Media has quoted the Army Chief saying that negotiations with China take time. That is true but those comparing the present situation with resolving the standoff at the India-China standoff at Sumdorong Chu near Tawang during 1986 that took eight years are naïve. At Sumdorong Chu India had the strategic advantage which is not the case in Eastern Ladakh any more after India vacated the Kailash Range.

There are many postulations why this Chinese offer of talks now. Some feel it is in line with President Xi Jinping’s latest dictum to portray a more loveable face of China. But that hardly can be the case with the type of troop and weaponry built up not only opposite Eastern Ladakh but all along the Line of Actual Control (LAC), the feverish pitch of completing the Lhasa-Nyingchi high-speed railway network by end June 2020 terminating less than 15 km opposite Tuting in Arunachal Pradesh, constructing new villages in Bhutan and Arunachal Pradesh plus the recent muscle flexing by Chinese aircraft in Malaysian and Taiwanese airspace; latest intrusion in Taiwan’s airspace on June 14 involved 18 fighter jets, four bombers, two ant-submarine aircraft and one early warning aircraft.

Another reason why China wants talks for disengagement at Hot Springs and Gogra possibly is because PLA has already intruded into Indian Territory and China would like to force a no-patrol zone by demanding that Indian troops move westward in their own territory while the PLA also withdraws to some distance. How large that no-patrol zone would be cannot be guessed but as mentioned above, it is some 10 km on North Bank of Pangong Lake which denies out troops to patrol up to Finger 8 as was the case prior to April 2020.

China perhaps also wants to test our malleability. Will we start discussing Hot Springs and Gogra as suggested by China, will we give a firm response that we want to discuss Depsang first or at least insist that we must discuss all three together – Depsang, Hot Springs and Gogra? While India is reportedly considering the Chinese offer for talks, it would be prudent for us to insist that we discuss disengagement from Depsang in the very next round of talks, either exclusively or together with Hot Springs and Gogra. Besides, we should not agree to establish new buffer zones (or no-patrol zones) by giving up more of our territory.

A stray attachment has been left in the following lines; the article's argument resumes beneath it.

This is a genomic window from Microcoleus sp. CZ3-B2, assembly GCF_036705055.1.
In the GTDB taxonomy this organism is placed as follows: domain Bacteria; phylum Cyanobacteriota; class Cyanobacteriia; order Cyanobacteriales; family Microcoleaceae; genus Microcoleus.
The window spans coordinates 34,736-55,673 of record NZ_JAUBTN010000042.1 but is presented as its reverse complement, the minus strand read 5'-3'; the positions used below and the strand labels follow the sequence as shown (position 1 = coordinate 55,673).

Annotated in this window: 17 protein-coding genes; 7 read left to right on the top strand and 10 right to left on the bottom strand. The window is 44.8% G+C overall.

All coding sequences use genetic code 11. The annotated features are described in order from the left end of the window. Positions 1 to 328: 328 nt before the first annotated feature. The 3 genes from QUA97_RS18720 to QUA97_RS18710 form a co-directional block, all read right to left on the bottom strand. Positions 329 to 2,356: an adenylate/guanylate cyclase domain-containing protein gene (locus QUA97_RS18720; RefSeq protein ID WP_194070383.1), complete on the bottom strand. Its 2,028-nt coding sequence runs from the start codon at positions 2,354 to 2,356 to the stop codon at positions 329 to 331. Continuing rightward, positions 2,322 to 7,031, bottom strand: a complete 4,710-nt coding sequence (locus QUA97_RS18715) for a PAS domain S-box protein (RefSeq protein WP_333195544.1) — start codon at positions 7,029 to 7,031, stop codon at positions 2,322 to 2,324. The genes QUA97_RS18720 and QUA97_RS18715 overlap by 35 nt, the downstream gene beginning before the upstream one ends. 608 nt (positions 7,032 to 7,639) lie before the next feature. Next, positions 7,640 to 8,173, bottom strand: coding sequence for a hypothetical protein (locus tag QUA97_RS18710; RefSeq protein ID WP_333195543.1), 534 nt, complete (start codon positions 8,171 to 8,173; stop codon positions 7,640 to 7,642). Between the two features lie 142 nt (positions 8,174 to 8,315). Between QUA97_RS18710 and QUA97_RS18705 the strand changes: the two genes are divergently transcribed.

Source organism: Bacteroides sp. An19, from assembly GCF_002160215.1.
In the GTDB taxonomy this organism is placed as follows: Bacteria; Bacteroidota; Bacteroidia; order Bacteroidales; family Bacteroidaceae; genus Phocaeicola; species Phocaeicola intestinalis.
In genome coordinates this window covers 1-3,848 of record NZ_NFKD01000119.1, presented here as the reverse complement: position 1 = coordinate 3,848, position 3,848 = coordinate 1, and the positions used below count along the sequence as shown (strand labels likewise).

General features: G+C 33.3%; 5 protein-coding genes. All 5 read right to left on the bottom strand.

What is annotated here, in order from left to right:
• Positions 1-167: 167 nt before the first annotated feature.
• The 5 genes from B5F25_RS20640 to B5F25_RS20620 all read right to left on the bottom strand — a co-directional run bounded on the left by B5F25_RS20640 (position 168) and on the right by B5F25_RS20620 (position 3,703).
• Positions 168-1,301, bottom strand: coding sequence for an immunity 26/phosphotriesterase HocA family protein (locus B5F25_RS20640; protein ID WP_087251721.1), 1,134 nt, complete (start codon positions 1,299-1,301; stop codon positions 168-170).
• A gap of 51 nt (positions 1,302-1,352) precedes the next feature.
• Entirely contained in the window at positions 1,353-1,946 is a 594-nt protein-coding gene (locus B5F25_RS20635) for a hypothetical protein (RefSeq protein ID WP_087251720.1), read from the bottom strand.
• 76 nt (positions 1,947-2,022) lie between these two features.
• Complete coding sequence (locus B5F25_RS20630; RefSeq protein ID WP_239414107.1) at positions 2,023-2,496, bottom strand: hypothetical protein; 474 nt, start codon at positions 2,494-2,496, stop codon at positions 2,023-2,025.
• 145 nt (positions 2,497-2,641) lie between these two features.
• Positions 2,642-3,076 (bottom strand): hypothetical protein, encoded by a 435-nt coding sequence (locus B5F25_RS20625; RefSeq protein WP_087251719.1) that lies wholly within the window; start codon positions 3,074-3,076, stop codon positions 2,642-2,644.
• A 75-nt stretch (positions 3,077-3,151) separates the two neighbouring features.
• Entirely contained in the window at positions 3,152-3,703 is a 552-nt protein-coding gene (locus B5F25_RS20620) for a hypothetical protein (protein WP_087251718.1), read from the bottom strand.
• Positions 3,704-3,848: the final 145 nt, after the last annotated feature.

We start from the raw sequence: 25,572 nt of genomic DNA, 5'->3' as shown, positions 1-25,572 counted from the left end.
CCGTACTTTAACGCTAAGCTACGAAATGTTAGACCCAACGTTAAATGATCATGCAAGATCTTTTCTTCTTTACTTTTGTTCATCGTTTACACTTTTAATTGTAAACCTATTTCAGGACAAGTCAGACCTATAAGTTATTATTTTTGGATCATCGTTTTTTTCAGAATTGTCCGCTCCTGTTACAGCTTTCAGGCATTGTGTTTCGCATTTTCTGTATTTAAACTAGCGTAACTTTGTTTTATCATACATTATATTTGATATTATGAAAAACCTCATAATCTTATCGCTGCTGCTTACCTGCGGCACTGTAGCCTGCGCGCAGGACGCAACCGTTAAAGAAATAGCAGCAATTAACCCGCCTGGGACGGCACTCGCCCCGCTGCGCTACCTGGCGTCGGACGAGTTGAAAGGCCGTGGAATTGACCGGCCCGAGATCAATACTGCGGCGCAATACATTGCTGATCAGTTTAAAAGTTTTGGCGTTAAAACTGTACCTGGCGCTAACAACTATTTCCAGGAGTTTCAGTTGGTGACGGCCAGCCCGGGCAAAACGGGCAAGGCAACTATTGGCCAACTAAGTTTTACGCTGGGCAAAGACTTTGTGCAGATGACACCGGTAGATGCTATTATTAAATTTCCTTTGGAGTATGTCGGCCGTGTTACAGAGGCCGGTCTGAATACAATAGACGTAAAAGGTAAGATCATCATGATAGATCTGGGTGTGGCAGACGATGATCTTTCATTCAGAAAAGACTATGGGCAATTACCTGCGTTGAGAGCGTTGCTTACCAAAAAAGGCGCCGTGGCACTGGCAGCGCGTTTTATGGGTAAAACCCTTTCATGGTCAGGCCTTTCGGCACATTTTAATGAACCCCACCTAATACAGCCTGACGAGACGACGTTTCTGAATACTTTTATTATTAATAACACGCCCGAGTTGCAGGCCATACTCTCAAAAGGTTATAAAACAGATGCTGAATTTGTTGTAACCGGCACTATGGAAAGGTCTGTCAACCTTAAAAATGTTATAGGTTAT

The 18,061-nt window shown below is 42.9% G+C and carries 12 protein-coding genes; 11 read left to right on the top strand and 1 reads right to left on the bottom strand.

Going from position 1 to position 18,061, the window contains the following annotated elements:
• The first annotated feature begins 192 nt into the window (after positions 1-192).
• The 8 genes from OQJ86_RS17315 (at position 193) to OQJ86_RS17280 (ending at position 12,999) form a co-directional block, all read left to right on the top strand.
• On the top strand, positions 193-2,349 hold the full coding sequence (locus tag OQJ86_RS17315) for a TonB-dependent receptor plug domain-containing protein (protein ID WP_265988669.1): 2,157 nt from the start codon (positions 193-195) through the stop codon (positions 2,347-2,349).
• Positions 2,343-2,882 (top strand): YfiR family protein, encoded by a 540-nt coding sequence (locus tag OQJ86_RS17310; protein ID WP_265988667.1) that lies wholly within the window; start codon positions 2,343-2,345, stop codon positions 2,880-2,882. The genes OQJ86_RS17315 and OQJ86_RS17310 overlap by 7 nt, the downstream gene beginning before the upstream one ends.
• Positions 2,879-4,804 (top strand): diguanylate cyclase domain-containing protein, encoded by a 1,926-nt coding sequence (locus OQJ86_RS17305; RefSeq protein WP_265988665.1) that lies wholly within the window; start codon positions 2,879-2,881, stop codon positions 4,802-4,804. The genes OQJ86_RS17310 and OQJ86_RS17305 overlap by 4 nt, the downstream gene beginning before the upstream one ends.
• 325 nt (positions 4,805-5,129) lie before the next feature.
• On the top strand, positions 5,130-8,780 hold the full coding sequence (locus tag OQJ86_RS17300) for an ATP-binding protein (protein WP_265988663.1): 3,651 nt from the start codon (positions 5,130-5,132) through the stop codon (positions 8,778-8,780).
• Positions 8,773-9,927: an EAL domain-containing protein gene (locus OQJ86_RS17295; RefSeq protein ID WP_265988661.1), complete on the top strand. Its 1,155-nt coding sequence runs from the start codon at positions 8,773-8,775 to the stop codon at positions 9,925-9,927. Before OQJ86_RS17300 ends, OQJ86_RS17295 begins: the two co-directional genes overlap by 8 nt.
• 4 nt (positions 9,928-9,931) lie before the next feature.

It would be ideal if China agrees to withdraw to pre-April 2020 positions but that is unlikely given the type of permanent structures it has built over last one year. Finally, China is a rogue country which just cannot be trusted. Behind its façade of next round of talks, it may have already planned the next conflagration. Significantly inputs from Afghan intelligence services on June 15 reveal that the Taliban offensive in Faryab Province and in number of other northern provinces of Afghanistan is being led by retired Pakistani army officers.  This is also confirmed by sources close to Abdul Rashid Dostum who is organizing the anti-Taliban militia. It is well known that both China and Pakistan support the Taliban.

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The views expressed are of the author and do not necessarily represent the opinions or policies of the Indian Defence Review.

About the Author

Lt Gen Prakash Katoch

is Former Director General of Information Systems and A Special Forces Veteran, Indian Army.

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One thought on “China’s 2-Star Talk Offer

  1. Seems like China is testing our resolve as to where we stand. Offering discussions in parts now should have been blocked in the initial meetings itself: all the disputed points will be taken simultaneously and no part progress and that too China should not the decide unilaterally. We need to stick to our points and face the Chinese bully strongly. Your second last para summarises the present development.